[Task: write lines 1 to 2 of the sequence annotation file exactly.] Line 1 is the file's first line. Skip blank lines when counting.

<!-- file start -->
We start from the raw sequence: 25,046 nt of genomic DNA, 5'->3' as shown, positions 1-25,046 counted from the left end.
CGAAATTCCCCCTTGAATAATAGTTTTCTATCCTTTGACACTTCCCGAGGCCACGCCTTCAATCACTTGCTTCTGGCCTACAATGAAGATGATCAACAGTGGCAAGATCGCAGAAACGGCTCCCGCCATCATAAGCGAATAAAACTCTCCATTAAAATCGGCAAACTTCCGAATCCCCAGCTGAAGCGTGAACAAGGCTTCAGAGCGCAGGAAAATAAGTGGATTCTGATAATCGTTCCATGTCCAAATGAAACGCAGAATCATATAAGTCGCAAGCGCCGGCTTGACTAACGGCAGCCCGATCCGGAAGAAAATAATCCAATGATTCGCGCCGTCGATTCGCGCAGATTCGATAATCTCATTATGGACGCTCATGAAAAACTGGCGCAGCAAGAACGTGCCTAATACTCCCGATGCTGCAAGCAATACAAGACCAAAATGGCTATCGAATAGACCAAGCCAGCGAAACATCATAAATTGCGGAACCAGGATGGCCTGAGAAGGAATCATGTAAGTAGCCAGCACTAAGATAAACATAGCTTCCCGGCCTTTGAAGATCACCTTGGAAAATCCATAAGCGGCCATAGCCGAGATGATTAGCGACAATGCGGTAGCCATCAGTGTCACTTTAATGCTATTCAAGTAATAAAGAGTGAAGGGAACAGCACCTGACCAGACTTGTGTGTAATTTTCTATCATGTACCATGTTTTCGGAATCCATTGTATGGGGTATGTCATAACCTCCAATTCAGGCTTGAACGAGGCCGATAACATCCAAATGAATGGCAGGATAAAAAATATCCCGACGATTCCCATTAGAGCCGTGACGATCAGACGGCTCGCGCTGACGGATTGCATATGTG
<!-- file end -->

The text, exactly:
We start from the raw sequence: 25,046 nt of genomic DNA, 5'->3' as shown, positions 1-25,046 counted from the left end.
CGAAATTCCCCCTTGAATAATAGTTTTCTATCCTTTGACACTTCCCGAGGCCACGCCTTCAATCACTTGCTTCTGGCCTACAATGAAGATGATCAACAGTGGCAAGATCGCAGAAACGGCTCCCGCCATCATAAGCGAATAAAACTCTCCATTAAAATCGGCAAACTTCCGAATCCCCAGCTGAAGCGTGAACAAGGCTTCAGAGCGCAGGAAAATAAGTGGATTCTGATAATCGTTCCATGTCCAAATGAAACGCAGAATCATATAAGTCGCAAGCGCCGGCTTGACTAACGGCAGCCCGATCCGGAAGAAAATAATCCAATGATTCGCGCCGTCGATTCGCGCAGATTCGATAATCTCATTATGGACGCTCATGAAAAACTGGCGCAGCAAGAACGTGCCTAATACTCCCGATGCTGCAAGCAATACAAGACCAAAATGGCTATCGAATAGACCAAGCCAGCGAAACATCATAAATTGCGGAACCAGGATGGCCTGAGAAGGAATCATGTAAGTAGCCAGCACTAAGATAAACATAGCTTCCCGGCCTTTGAAGATCACCTTGGAAAATCCATAAGCGGCCATAGCCGAGATGATTAGCGACAATGCGGTAGCCATCAGTGTCACTTTAATGCTATTCAAGTAATAAAGAGTGAAGGGAACAGCACCTGACCAGACTTGTGTGTAATTTTCTATCATGTACCATGTTTTCGGAATCCATTGTATGGGGTATGTCATAACCTCCAATTCAGGCTTGAACGAGGCCGATAACATCCAAATGAATGGCAGGATAAAAAATATCCCGACGATTCCCATTAGAGCCGTGACGATCAGACGGCTCGCGCTGACGGATTGCATATGTG